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Warning! The information detailed on this page may not be in the present available build, and may only be available in an upcoming build! Therefore, all information here is to be considered volatile and could change or be removed without notice.

The config.ini file contains general configuration info for Shield Cat. It can be found in the directories specified in the Installation Instructions, depending on which platform you're playing on.

The game will automatically write all configuration values to the config file, along with their default values. The different possible values are detailed below.

Please note that configuration options may be added or removed, so if the option isn't documented below, it most likely has been removed.

Please note that config.ini is only available in Windows, Mac OS, and Linux. Other supported platforms will use the defaults specified below. It may be possible to modify this file on other platforms, but this is not supported.



Default: "true"

Whether the game is fullscreen or not. The game will remember if it was fullscreen or not the last time you ran it (even if you didn't use the video config menu,) and will make it that way again when you run it again.

Window_Width, Window_Height

Default: Window_Width="1280" Window_Height="720"

When the game is not fullscreen, this is the size that the game was the last time it ran. This size will be restored the next time it's run.


Default: "true"

VSync is used to get rid of vertical tearing. It can cause a performance hit, but that hit will only really affect older machines. It is best left on.


Default: "0"

There are 4 possible values to this: 0, 2, 4, and 8. This will smooth out the lines on polygons, like the ones on the pause menu and dialog boxes, but comes at a great performance cost (even on modern machines.) It's best to leave this at 0, unless your device can support it.


Default: "true"

This smooths out the pixels when the game is playing at a resolution that's not a solid multiple of 640x360, such as 1280x720 or 1920x1080. If you were playing at, say, 1680x1050 then the game would be downscaled some from 1920x1080 and Texture Interpolation will help to smooth out the pixels. Otherwise, you will get a jagged look.

This option also helps to smooth out words on the screen, as well as high-res assets such as character portraits, when they are downscaled. The performance hit on this is very small, so it's best left on.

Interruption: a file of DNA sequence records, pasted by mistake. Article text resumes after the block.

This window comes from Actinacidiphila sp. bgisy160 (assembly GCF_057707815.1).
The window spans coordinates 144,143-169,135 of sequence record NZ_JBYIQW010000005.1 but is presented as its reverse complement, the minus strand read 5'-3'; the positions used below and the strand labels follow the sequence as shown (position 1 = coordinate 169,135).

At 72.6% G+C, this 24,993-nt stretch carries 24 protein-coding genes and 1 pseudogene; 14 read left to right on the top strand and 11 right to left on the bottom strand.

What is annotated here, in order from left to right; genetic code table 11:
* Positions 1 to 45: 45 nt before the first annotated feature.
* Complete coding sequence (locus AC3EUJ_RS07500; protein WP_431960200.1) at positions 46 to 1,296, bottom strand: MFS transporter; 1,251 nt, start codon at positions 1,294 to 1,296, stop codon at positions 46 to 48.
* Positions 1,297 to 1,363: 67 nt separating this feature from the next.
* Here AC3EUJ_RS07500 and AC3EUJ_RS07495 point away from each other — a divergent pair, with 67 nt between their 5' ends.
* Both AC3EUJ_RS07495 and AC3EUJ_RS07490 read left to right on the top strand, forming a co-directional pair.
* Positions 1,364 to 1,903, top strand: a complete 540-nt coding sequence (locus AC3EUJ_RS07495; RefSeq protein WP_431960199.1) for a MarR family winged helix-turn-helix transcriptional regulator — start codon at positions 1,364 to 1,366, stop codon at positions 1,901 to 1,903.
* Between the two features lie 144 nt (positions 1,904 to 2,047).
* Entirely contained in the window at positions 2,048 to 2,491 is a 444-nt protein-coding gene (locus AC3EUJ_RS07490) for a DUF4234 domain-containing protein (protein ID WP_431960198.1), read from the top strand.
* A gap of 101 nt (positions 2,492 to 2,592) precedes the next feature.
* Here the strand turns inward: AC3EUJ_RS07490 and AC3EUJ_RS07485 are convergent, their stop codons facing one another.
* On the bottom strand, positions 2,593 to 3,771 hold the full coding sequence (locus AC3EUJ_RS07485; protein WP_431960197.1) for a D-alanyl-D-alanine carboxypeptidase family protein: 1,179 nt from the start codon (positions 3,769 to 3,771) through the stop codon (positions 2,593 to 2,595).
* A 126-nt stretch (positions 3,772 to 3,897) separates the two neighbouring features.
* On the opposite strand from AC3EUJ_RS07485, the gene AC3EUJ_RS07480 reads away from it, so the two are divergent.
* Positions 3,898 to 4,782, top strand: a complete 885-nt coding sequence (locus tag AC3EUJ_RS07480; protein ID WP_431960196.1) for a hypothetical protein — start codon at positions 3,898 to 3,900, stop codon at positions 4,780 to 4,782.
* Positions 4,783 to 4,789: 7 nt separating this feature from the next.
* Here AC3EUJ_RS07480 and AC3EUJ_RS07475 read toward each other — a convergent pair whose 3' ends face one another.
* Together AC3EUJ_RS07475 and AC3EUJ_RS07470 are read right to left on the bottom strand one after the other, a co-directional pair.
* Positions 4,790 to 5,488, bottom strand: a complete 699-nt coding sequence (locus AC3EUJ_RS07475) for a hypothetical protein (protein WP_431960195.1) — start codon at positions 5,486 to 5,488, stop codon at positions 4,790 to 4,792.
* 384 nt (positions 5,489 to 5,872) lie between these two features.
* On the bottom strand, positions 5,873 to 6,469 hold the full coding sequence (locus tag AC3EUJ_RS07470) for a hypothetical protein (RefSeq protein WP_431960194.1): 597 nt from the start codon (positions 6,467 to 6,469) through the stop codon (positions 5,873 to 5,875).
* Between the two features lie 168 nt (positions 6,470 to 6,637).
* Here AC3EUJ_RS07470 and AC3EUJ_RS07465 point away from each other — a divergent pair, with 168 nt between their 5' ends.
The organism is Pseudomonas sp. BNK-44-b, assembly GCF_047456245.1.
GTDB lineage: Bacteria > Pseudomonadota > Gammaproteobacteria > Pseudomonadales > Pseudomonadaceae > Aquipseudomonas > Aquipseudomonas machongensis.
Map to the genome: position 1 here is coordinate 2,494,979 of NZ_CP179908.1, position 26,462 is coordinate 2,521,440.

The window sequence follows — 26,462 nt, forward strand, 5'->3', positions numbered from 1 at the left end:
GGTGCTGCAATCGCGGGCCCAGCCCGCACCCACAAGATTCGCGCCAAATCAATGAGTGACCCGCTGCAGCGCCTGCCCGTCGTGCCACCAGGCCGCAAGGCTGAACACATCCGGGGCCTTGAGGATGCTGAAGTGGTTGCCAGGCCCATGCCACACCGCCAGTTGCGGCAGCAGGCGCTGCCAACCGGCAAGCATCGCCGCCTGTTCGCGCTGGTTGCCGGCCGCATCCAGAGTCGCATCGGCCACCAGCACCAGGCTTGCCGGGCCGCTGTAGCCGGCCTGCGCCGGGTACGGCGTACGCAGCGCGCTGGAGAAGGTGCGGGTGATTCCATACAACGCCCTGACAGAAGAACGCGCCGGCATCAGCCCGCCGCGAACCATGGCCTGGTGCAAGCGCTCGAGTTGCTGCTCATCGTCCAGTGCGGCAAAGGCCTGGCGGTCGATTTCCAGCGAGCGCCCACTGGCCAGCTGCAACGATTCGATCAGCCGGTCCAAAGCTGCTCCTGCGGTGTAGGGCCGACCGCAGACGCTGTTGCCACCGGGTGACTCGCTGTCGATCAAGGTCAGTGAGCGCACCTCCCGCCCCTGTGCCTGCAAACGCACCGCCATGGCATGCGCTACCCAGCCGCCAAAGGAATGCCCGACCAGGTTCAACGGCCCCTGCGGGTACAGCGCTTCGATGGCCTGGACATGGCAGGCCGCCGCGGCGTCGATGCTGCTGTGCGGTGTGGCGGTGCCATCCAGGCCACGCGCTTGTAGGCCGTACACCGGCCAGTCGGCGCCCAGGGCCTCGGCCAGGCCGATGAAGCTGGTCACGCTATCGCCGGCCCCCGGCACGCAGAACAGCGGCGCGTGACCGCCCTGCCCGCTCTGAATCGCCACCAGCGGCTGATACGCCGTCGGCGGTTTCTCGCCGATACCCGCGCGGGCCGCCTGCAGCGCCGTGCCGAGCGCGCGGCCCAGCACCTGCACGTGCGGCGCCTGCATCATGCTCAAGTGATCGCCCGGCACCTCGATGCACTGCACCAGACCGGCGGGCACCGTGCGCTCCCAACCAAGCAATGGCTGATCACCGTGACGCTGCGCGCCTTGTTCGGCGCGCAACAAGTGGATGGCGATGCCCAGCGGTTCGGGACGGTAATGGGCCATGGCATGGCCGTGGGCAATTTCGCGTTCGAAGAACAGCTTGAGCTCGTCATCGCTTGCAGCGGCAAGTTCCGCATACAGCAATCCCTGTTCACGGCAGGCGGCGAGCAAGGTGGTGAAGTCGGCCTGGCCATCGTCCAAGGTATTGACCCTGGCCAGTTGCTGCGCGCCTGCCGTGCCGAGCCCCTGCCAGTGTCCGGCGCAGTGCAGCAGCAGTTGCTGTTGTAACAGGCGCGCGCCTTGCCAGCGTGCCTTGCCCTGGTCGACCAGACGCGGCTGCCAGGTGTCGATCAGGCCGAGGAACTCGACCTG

Default: "1"

There are two possible values for this, which are 0 and 1.

0 will use Integer Scaling, which means that if you're playing the game on a monitor that's 1680x1050, the game will play at 1280x720 to guarantee that all pixels are double size of the game's base resolution of 640x360. However, this means that there will be a black border around the screen. This is, however, the fastest upscale method.

1 will use Fractional Scaling (Fast), which means that if you're playing on a 1680x1050 screen, the game will render at 1280x720, which is 2 times the base resolution of 640x360, and then it will upscale it to fit your display. This allows the game to take up the whole screen, but can appear blurry. However, it is a lot quicker than the High Quality mode.

2 will use Fractional Scaling (High Quality), which means that if you're playing on the 1680x1050 screen, the game will render at 1920x1080 which is exactly 3 times the base resolution of 640x360, and then will downscale to fit into your display. This can be slower on older computers, though.

It's best to leave this at 1, so that the game will take the maximum amount of space on your screen. However, if your monitor is something like 1366x768 and you're having performance issues or don't like the smoothing, it may be better to set this to 0 to prevent the game from rendering larger than it needs to. This will result in a black bar around the screen, but all pixels will be exactly double size.


Default: "true"

Although Shield Cat has a resolution of 640x360, it will actually render at your monitor's native resolution. For instance, if your monitor is 1920x1080, then the game will render at that resolution. All high-res assets, polygons, shaders, and whatnot will be rendered at your screen's native resolution.